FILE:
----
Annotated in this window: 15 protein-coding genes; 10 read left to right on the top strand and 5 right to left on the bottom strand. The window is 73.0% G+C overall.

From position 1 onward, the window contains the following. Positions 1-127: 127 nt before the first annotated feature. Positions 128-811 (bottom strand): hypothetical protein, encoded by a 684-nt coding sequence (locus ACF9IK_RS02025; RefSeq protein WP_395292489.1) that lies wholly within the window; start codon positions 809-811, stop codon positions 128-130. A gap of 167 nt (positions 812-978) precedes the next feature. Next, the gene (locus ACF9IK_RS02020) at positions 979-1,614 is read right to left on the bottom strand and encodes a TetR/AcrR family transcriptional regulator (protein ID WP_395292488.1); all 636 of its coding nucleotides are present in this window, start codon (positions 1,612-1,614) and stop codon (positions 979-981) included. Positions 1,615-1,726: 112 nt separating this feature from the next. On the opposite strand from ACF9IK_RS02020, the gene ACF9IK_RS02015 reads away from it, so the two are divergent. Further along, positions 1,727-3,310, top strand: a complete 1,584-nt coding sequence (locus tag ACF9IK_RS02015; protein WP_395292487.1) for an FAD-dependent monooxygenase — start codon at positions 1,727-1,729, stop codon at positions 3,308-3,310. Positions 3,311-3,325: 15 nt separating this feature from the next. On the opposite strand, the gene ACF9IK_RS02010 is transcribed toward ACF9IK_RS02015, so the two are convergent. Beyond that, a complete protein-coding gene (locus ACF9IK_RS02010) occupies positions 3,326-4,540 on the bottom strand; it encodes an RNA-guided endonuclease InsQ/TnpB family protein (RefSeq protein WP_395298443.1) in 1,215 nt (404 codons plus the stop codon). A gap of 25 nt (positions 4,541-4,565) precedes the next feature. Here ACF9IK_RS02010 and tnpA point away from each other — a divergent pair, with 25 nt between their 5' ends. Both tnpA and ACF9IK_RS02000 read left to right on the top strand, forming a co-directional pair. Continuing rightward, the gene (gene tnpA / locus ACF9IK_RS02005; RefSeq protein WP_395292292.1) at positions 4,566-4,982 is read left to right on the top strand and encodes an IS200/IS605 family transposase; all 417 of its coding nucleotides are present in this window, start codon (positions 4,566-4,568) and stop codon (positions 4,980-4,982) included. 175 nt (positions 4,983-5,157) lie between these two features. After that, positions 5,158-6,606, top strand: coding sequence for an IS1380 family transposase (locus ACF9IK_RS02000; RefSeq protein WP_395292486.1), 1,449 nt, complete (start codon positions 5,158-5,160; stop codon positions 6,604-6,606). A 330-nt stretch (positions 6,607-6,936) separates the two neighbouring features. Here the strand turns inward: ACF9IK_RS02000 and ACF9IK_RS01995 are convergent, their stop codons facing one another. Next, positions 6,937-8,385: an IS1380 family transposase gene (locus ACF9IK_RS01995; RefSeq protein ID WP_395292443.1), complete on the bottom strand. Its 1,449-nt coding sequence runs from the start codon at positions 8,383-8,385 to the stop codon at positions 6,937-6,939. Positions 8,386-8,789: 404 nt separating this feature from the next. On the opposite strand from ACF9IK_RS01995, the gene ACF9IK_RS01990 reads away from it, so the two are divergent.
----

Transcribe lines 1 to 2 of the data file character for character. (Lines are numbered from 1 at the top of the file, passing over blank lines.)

Annotated in this window: 15 protein-coding genes; 10 read left to right on the top strand and 5 right to left on the bottom strand. The window is 73.0% G+C overall.

From position 1 onward, the window contains the following. Positions 1-127: 127 nt before the first annotated feature. Positions 128-811 (bottom strand): hypothetical protein, encoded by a 684-nt coding sequence (locus ACF9IK_RS02025; RefSeq protein WP_395292489.1) that lies wholly within the window; start codon positions 809-811, stop codon positions 128-130. A gap of 167 nt (positions 812-978) precedes the next feature. Next, the gene (locus ACF9IK_RS02020) at positions 979-1,614 is read right to left on the bottom strand and encodes a TetR/AcrR family transcriptional regulator (protein ID WP_395292488.1); all 636 of its coding nucleotides are present in this window, start codon (positions 1,612-1,614) and stop codon (positions 979-981) included. Positions 1,615-1,726: 112 nt separating this feature from the next. On the opposite strand from ACF9IK_RS02020, the gene ACF9IK_RS02015 reads away from it, so the two are divergent. Further along, positions 1,727-3,310, top strand: a complete 1,584-nt coding sequence (locus tag ACF9IK_RS02015; protein WP_395292487.1) for an FAD-dependent monooxygenase — start codon at positions 1,727-1,729, stop codon at positions 3,308-3,310. Positions 3,311-3,325: 15 nt separating this feature from the next. On the opposite strand, the gene ACF9IK_RS02010 is transcribed toward ACF9IK_RS02015, so the two are convergent. Beyond that, a complete protein-coding gene (locus ACF9IK_RS02010) occupies positions 3,326-4,540 on the bottom strand; it encodes an RNA-guided endonuclease InsQ/TnpB family protein (RefSeq protein WP_395298443.1) in 1,215 nt (404 codons plus the stop codon). A gap of 25 nt (positions 4,541-4,565) precedes the next feature. Here ACF9IK_RS02010 and tnpA point away from each other — a divergent pair, with 25 nt between their 5' ends. Both tnpA and ACF9IK_RS02000 read left to right on the top strand, forming a co-directional pair. Continuing rightward, the gene (gene tnpA / locus ACF9IK_RS02005; RefSeq protein WP_395292292.1) at positions 4,566-4,982 is read left to right on the top strand and encodes an IS200/IS605 family transposase; all 417 of its coding nucleotides are present in this window, start codon (positions 4,566-4,568) and stop codon (positions 4,980-4,982) included. 175 nt (positions 4,983-5,157) lie between these two features. After that, positions 5,158-6,606, top strand: coding sequence for an IS1380 family transposase (locus ACF9IK_RS02000; RefSeq protein WP_395292486.1), 1,449 nt, complete (start codon positions 5,158-5,160; stop codon positions 6,604-6,606). A 330-nt stretch (positions 6,607-6,936) separates the two neighbouring features. Here the strand turns inward: ACF9IK_RS02000 and ACF9IK_RS01995 are convergent, their stop codons facing one another. Next, positions 6,937-8,385: an IS1380 family transposase gene (locus ACF9IK_RS01995; RefSeq protein ID WP_395292443.1), complete on the bottom strand. Its 1,449-nt coding sequence runs from the start codon at positions 8,383-8,385 to the stop codon at positions 6,937-6,939. Positions 8,386-8,789: 404 nt separating this feature from the next. On the opposite strand from ACF9IK_RS01995, the gene ACF9IK_RS01990 reads away from it, so the two are divergent.